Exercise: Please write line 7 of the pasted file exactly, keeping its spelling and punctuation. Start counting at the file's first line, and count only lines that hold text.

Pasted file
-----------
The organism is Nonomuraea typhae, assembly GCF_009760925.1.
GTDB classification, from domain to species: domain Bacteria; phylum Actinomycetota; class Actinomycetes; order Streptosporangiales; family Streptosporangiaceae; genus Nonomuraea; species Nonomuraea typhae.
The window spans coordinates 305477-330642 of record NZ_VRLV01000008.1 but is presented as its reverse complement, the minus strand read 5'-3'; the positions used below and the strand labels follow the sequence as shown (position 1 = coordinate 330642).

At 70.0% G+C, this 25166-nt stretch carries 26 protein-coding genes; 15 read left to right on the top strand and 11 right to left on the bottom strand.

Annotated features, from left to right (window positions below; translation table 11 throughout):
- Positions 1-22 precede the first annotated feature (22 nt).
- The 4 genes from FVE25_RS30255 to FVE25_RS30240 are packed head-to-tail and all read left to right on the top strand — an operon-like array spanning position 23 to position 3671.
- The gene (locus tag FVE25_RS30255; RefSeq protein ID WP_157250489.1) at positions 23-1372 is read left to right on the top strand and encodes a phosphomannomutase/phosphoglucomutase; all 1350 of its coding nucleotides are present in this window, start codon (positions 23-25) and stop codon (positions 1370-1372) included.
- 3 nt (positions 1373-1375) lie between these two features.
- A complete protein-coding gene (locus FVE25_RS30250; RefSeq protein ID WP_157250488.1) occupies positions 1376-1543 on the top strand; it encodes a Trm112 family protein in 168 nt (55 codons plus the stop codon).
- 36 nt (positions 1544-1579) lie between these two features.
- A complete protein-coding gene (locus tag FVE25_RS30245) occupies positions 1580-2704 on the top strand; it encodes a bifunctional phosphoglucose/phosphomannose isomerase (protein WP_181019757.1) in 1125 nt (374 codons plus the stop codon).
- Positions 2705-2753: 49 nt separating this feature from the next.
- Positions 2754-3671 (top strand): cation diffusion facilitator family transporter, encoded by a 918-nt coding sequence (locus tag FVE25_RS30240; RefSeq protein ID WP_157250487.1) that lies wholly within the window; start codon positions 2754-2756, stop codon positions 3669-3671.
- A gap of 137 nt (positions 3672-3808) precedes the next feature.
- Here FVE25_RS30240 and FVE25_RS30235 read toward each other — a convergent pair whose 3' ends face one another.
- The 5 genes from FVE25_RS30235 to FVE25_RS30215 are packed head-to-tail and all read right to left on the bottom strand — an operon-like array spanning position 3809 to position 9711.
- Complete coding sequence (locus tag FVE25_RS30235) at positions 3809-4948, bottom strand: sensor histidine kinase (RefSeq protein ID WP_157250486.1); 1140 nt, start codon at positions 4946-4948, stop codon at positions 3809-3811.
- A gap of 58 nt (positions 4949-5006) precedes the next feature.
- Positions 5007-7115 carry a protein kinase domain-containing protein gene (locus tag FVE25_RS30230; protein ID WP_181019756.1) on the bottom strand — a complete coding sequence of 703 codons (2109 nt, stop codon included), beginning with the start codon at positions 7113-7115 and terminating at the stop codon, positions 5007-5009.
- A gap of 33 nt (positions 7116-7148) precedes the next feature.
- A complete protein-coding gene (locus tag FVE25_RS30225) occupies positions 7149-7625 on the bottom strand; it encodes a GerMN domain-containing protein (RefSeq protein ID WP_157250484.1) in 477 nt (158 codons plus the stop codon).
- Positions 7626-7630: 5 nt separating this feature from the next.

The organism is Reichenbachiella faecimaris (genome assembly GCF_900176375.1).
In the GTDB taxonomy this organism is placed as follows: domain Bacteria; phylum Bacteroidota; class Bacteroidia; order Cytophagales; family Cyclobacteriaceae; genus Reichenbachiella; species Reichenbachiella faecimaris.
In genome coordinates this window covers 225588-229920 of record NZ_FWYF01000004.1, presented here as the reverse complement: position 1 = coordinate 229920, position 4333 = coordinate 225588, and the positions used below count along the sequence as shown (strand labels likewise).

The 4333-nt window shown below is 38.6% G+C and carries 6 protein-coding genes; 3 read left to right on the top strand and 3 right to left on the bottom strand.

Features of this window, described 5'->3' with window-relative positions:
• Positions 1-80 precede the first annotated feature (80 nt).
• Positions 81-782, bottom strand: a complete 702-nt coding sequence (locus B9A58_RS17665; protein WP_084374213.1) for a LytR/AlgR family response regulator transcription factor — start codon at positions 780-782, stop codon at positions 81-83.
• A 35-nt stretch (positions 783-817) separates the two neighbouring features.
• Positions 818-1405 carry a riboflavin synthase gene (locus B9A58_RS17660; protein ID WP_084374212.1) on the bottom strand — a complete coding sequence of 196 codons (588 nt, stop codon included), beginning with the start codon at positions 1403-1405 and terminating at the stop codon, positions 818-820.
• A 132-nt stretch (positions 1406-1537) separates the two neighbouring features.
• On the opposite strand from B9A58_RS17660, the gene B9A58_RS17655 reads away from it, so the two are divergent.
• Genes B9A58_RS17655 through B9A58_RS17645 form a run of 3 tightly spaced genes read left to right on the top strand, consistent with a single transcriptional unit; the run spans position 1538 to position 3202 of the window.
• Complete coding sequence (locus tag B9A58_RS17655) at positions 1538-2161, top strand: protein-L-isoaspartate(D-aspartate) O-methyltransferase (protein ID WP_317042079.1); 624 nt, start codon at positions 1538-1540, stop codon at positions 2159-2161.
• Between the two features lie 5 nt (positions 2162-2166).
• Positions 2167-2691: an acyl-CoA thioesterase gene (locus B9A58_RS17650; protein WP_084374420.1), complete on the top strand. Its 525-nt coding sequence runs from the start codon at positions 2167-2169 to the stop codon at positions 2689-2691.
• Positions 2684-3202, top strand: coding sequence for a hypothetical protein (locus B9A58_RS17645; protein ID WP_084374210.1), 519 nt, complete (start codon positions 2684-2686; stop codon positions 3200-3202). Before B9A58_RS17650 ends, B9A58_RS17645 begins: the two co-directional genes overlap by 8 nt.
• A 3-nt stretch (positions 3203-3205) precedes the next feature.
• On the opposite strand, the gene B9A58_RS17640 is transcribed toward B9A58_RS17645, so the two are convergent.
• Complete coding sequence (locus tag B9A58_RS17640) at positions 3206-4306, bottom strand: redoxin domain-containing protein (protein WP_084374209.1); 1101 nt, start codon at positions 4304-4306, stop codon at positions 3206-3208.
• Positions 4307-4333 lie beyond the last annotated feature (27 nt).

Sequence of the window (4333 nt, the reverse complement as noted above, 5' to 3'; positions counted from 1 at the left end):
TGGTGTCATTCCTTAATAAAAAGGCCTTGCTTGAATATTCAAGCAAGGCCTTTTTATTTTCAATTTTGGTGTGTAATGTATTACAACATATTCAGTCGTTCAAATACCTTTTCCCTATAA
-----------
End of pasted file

- The 4 genes from FVE25_RS30255 to FVE25_RS30240 are packed head-to-tail and all read left to right on the top strand — an operon-like array spanning position 23 to position 3671.